Hey everybody! I have a question. At 1:35 video time you can see the gear stopped moving before being locked in the fuselage. When I say stop I mean stopped as will power. What is the name of this system?
I’m not sure about the 777, but Boeing typically uses a device attached to the Brake metering valve module called the De-spin Actuator. Essentially, after gear up, some hydraulic fluid is sent and it actuates the brakes automatically. That’s all I know, but I’m sure @Yuan_Tugo or @Heavydriver will know more.
This is correct, there is a de-spin actuator which activates to stop the wheels from spinning. If it goes tech, the plane has to keep in the air for 2 min with the gear down to allow the wheels to slowly stop spinning. Wheels spinning can cause more noise in the cabin as well as more vibrations throughout the airframe.
This document is for the 744 as it is more detailed, but another one exists below that confirms the existence of the de-spin actuator for the 777.
This assembly is installed in the main landing gear wheel well and is con- trolled by the pilot through a mechanical system of linkages, quadrants and cables. The purpose of the unit is to control the hydraulic actuation pressures to the brakes as a function of input force. Included in the assembly are two force command metering valves for modulating brake pressure and a de-spin actuator to stop the wheels from spinning upon landing gear retraction. Input to the metering valves is by means of a splined common shaft. Input to the de-spin actuator is hydraulic pressure from the aircraft’s hydraulic system. The same valve is used on the 757 and 767.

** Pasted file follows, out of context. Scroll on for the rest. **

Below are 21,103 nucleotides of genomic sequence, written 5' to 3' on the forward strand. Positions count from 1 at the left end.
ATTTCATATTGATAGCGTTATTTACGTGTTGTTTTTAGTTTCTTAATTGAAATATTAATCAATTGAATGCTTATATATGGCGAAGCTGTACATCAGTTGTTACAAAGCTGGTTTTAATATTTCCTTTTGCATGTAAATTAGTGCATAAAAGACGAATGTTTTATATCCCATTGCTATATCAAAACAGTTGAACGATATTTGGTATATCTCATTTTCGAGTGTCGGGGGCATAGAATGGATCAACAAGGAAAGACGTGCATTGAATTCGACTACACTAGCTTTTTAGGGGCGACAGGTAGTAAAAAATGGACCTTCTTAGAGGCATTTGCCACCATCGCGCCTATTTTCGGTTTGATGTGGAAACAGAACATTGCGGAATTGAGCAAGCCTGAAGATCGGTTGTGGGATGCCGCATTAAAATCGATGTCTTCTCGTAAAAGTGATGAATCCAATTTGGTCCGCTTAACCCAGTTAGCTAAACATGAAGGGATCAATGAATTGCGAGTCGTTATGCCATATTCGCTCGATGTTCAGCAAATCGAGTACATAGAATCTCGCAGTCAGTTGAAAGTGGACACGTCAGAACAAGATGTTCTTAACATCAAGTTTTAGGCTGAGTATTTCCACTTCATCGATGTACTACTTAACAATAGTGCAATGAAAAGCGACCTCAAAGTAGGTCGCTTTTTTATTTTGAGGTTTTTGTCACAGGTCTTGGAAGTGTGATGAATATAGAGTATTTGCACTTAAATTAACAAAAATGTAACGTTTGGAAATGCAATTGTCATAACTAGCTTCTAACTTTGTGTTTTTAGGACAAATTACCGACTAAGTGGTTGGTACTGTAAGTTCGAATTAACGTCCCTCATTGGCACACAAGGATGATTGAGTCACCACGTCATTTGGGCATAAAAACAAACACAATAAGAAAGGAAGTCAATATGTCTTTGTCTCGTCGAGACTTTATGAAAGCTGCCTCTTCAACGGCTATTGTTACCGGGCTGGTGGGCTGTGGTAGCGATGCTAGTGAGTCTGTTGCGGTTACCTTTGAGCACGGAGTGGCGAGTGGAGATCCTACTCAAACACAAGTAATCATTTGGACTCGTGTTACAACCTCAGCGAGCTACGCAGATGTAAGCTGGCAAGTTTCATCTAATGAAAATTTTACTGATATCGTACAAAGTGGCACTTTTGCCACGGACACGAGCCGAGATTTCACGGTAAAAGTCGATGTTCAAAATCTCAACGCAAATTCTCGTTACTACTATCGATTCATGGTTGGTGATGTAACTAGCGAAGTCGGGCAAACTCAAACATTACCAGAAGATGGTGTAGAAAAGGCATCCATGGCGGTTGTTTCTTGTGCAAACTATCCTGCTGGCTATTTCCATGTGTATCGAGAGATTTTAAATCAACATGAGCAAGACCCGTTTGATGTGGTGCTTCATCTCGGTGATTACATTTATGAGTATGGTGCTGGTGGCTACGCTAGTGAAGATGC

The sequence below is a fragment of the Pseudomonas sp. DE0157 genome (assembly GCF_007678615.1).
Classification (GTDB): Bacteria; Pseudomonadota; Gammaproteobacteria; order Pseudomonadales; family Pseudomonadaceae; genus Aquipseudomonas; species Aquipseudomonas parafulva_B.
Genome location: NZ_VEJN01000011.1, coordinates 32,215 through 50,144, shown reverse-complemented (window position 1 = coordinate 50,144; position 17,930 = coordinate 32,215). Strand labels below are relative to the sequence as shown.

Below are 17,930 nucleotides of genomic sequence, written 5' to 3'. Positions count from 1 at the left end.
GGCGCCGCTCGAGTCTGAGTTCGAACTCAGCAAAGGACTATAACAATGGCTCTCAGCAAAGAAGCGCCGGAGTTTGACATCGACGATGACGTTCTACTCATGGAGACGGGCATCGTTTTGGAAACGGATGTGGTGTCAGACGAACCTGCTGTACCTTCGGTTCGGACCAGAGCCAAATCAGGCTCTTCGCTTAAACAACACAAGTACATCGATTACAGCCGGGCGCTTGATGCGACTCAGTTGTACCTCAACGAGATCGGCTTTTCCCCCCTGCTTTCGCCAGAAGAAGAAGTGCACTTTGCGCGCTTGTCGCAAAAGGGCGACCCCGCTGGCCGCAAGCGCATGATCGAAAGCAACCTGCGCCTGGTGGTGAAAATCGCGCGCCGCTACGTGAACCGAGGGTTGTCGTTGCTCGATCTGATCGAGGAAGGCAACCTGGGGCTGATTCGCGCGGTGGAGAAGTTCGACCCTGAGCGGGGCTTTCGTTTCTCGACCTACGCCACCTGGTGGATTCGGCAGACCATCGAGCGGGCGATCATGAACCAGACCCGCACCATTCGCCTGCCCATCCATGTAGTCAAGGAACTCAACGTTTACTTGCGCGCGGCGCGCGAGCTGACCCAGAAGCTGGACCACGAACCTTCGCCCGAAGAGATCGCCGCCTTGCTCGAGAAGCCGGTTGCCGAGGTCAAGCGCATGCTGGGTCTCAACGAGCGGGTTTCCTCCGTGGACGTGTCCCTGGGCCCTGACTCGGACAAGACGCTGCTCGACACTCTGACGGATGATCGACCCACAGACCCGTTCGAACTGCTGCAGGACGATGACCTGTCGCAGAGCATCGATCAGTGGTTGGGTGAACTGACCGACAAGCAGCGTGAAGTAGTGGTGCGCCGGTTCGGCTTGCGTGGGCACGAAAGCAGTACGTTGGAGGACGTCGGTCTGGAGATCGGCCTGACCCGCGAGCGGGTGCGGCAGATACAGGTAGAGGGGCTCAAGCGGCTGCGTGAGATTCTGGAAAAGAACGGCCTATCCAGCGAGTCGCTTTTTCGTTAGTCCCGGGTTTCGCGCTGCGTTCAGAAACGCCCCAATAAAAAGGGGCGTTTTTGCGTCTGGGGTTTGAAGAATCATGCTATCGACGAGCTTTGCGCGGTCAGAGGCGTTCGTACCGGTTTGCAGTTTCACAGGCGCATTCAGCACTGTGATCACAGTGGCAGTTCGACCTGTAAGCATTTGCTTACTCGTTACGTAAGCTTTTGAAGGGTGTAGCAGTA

Brake Metering Valve
Eaton’s brake metering valve
controls hydraulic pressure to
the aircraft brakes. Using spool
and sleeve technology, the brake
valve has two separate normallyclosed
metering valves, a despin
actuator, and a common
input shaft for both metering
valves. The metering valve for
the left hydraulic system is
opened by rotation of the input
shaft or for the right system by
actuation of the de-spin actuator.
As stated above the braking system ‘dabs’ the brakes prior to them being tucked up in the wheel wells. The last thing you want is big dunlops spinning around in the wheel wells with all the hydraulic gubbins in there!!! Not only do moving parts have a lot of kinetic energy (big tyres, Vrotate speed of 170kts (195mph) = lots of energy!) but also any debris that might be stuck to the tyres could cause damage.
The nose wheel doesn’t have brakes so there are ‘snubbers’ in the wheel well that the tyres bump against when the nose gear is retracted. It’s a bit noisy in the cockpit but we are obviously made of sterner stuff than the passengers! ;)
I’ll try and get a picture of the nose bay next time I’m at work.
Closed at OP’s request.